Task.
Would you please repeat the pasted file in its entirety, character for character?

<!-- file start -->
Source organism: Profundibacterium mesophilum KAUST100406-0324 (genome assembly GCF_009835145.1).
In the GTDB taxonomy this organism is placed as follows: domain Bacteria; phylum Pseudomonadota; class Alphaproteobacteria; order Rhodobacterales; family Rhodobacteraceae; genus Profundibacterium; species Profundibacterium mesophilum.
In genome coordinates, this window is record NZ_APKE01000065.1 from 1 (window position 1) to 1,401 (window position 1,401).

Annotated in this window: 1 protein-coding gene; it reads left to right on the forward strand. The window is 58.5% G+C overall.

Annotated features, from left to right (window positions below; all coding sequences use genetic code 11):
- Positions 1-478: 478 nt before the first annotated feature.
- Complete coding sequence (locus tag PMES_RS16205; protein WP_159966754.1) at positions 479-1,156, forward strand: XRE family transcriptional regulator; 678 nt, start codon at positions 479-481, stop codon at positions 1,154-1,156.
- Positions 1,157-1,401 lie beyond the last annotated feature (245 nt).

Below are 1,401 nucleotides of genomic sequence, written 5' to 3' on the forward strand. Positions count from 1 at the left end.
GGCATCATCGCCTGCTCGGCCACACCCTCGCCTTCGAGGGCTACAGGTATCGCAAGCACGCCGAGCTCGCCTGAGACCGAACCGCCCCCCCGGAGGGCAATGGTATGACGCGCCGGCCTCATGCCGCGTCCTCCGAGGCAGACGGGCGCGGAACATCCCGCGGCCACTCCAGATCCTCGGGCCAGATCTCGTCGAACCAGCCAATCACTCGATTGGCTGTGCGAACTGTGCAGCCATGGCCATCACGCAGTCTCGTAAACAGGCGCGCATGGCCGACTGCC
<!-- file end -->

Source organism: Profundibacterium mesophilum KAUST100406-0324 (genome assembly GCF_009835145.1).
In the GTDB taxonomy this organism is placed as follows: domain Bacteria; phylum Pseudomonadota; class Alphaproteobacteria; order Rhodobacterales; family Rhodobacteraceae; genus Profundibacterium; species Profundibacterium mesophilum.
In genome coordinates, this window is record NZ_APKE01000065.1 from 1 (window position 1) to 1,401 (window position 1,401).

Annotated in this window: 1 protein-coding gene; it reads left to right on the forward strand. The window is 58.5% G+C overall.

Annotated features, from left to right (window positions below; all coding sequences use genetic code 11):
- Positions 1-478: 478 nt before the first annotated feature.
- Complete coding sequence (locus tag PMES_RS16205; protein WP_159966754.1) at positions 479-1,156, forward strand: XRE family transcriptional regulator; 678 nt, start codon at positions 479-481, stop codon at positions 1,154-1,156.
- Positions 1,157-1,401 lie beyond the last annotated feature (245 nt).

Below are 1,401 nucleotides of genomic sequence, written 5' to 3' on the forward strand. Positions count from 1 at the left end.
GGCATCATCGCCTGCTCGGCCACACCCTCGCCTTCGAGGGCTACAGGTATCGCAAGCACGCCGAGCTCGCCTGAGACCGAACCGCCCCCCCGGAGGGCAATGGTATGACGCGCCGGCCTCATGCCGCGTCCTCCGAGGCAGACGGGCGCGGAACATCCCGCGGCCACTCCAGATCCTCGGGCCAGATCTCGTCGAACCAGCCAATCACTCGATTGGCTGTGCGAACTGTGCAGCCATGGCCATCACGCAGTCTCGTAAACAGGCGCGCATGGCCGACTGCC